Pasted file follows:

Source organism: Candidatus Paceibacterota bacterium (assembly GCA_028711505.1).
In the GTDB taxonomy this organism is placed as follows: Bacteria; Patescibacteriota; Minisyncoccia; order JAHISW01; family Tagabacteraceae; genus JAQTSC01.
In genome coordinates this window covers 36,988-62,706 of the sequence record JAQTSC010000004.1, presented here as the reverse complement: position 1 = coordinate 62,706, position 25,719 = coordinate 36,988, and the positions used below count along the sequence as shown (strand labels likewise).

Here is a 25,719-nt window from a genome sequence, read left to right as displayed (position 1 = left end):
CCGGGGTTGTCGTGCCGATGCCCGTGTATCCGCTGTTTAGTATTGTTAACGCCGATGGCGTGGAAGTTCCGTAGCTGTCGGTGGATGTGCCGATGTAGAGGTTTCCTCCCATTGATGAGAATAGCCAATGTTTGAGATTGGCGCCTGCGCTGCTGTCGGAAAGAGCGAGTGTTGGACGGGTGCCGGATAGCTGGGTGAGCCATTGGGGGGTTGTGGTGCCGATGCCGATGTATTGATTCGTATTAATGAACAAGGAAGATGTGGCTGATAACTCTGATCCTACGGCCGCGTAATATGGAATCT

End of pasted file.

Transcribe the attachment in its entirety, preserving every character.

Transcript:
Source organism: Candidatus Paceibacterota bacterium (assembly GCA_028711505.1).
In the GTDB taxonomy this organism is placed as follows: Bacteria; Patescibacteriota; Minisyncoccia; order JAHISW01; family Tagabacteraceae; genus JAQTSC01.
In genome coordinates this window covers 36,988-62,706 of the sequence record JAQTSC010000004.1, presented here as the reverse complement: position 1 = coordinate 62,706, position 25,719 = coordinate 36,988, and the positions used below count along the sequence as shown (strand labels likewise).

Here is a 25,719-nt window from a genome sequence, read left to right as displayed (position 1 = left end):
CCGGGGTTGTCGTGCCGATGCCCGTGTATCCGCTGTTTAGTATTGTTAACGCCGATGGCGTGGAAGTTCCGTAGCTGTCGGTGGATGTGCCGATGTAGAGGTTTCCTCCCATTGATGAGAATAGCCAATGTTTGAGATTGGCGCCTGCGCTGCTGTCGGAAAGAGCGAGTGTTGGACGGGTGCCGGATAGCTGGGTGAGCCATTGGGGGGTTGTGGTGCCGATGCCGATGTATTGATTCGTATTAATGAACAAGGAAGATGTGGCTGATAACTCTGATCCTACGGCCGCGTAATATGGAATCT